The vaulted ceiling over the saloon, a definitive backdrop for Downton Abbey intrigue, is 30 metres tall. As well as Dame Maggie Smith, Richard E Grant and Co., Queen Elizabeth herself has been known to take tea in the library.

"During your Guided Tour, you will recognise where so many of your favourite scenes were shot, so many memorable lines uttered," the website promises.

"Beginning in the Saloon, the heart of the Castle and a central room where characters from upstairs and downstairs met, the Real Lives & Film Sets Tour will share the real history and works of art from the Stanhope bedroom, decorated in real life in 1895 for HRH the Prince of Wales and also the bedroom in which the handsome Turkish diplomat died of a heart attack," it continues. "It was also Shirley MacLaine's bedroom for one episode and Lady Anstruther's in another."

"After the Tour through the State Rooms, up the Great Oak Staircase and around the Gallery Bedrooms, guests are then invited to descend to the cellars to explore the Egyptian Exhibition."

Can I stay at the real Downton Abbey?

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London Lodge, now accepting guests on the Downton Abbey (Highclere Castle) estate.

Yes and no.

Highclere Castle itself is not open to guests - though the Carnarvon family restored two buildings set either side of the estate's formal entrance (above), and turned them into lodges.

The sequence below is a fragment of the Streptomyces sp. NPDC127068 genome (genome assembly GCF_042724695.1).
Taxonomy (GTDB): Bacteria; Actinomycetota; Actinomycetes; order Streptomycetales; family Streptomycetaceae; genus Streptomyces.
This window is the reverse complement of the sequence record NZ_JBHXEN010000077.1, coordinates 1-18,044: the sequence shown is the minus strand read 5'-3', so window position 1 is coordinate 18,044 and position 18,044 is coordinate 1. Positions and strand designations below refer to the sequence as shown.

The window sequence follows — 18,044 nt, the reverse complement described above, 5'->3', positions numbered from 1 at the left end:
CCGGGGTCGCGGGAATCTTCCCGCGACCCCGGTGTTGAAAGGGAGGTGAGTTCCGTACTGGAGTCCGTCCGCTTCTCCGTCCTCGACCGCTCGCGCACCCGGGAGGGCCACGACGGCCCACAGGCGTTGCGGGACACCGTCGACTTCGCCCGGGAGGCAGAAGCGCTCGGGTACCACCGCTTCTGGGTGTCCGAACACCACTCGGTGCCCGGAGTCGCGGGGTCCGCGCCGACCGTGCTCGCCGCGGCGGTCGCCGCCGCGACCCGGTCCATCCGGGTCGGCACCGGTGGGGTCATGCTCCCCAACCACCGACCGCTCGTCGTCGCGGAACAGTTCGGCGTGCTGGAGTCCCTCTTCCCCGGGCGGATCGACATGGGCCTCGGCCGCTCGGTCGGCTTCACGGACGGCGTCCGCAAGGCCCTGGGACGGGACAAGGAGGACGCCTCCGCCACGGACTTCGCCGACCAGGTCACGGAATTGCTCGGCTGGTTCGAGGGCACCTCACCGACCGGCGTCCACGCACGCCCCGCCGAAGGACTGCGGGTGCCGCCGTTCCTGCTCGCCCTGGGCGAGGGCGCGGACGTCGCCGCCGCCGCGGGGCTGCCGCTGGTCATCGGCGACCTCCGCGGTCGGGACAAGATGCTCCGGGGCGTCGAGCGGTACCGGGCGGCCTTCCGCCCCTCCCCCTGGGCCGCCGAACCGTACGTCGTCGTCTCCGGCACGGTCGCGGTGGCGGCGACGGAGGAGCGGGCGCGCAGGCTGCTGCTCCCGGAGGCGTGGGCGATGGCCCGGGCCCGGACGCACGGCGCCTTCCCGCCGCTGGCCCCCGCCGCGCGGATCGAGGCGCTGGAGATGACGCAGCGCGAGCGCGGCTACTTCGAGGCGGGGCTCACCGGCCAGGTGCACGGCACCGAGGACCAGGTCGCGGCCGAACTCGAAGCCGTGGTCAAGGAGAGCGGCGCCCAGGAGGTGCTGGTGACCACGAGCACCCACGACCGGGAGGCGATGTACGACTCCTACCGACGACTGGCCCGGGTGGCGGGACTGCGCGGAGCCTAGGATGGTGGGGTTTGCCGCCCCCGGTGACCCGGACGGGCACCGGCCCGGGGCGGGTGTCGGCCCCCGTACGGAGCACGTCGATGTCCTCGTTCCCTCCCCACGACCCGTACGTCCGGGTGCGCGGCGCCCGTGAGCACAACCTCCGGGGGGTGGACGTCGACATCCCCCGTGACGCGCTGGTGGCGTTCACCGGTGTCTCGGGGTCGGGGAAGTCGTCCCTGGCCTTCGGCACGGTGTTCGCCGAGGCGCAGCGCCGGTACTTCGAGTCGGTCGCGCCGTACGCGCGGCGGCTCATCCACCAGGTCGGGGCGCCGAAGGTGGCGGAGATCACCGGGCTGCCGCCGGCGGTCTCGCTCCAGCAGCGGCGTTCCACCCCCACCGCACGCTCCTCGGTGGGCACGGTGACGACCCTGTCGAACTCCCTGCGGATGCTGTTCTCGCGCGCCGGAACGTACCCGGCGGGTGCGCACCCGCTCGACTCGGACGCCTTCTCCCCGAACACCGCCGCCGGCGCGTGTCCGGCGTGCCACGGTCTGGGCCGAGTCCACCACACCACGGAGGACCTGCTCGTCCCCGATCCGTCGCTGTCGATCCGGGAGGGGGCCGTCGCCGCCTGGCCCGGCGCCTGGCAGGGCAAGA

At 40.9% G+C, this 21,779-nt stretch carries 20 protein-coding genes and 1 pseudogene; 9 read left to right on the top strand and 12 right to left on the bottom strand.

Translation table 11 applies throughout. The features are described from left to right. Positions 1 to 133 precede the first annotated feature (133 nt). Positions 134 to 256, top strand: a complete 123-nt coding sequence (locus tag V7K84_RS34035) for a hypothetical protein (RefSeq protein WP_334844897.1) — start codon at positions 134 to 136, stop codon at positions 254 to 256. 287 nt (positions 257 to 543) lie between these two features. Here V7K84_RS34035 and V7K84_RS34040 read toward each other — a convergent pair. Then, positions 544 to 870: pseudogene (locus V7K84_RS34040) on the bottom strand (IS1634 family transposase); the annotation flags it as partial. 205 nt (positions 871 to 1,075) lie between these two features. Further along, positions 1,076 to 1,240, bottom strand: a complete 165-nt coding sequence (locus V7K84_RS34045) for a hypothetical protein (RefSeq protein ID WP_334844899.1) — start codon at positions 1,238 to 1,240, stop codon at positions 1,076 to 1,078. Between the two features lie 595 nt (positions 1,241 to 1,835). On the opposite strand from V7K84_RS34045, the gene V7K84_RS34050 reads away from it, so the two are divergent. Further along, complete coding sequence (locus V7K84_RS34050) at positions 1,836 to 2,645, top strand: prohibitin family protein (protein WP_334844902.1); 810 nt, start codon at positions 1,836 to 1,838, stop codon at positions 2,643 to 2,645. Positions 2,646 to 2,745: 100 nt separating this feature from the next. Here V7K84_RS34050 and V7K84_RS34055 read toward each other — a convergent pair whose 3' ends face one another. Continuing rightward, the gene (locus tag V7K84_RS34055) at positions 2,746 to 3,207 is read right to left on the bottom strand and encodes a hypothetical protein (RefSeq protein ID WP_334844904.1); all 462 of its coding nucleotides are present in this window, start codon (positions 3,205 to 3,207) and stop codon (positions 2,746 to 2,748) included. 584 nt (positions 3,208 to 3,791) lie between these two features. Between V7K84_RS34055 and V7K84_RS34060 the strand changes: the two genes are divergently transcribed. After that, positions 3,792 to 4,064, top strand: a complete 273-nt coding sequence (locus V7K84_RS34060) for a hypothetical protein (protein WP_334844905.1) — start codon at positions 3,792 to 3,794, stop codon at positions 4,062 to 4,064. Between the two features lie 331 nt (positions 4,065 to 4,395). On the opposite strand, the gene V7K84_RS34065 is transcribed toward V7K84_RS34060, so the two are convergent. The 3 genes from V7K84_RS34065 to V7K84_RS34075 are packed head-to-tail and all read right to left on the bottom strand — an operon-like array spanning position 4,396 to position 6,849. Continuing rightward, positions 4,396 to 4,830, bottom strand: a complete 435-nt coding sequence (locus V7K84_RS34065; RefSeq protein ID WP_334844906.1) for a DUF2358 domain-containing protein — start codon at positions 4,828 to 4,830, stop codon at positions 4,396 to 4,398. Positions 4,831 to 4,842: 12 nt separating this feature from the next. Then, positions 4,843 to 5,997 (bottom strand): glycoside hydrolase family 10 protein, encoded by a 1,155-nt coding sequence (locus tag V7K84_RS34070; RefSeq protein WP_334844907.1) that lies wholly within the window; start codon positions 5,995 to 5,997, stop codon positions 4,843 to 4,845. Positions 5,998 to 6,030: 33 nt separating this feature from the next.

London Lodge and Grotto Lodge, as they are called, are available to hire for two-night stays on selected dates from February through December.

The main rooms boast large windows with bespoke oak wooden shutters (copies of the originals), and simple layouts are described as including a sitting room arranged around a Chesneys wood burner, a fully-equipped kitchen, and a separate bedroom lodge.

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London Lodge, now accepting guests on the Downton Abbey (Highclere Castle) estate.

The owners opted for "a modern, Cotswolds-cottage feel as opposed to trying to recreate anything you might see in Julian Fellowes’s series," according to The Daily Telegraph.

Prices are not quoted on the website, but enquiries can be emailed to londonlodge@highclerecastle.co.uk or you can register and log in on the website to enquire.

As a bonus, guests of the lodge can avail of special castle tours during their stay.

How did Highclere become Downton Abbey?

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Highclere Castle, West Berkshires

Julian Fellowes is a longstanding friend of the Carnarvon family (pictured with staff on their Facebook page, above), who have lived at Highclere Castle since 1697.

Reportedly, he had the castle in mind as he wrote the ITV series.

Fact and fiction occasionally overlap, too. Lady Almina, the fifth Countess, turned the house into a convalescent home during the First World War, for example.

NB: This story has been updated since first publication.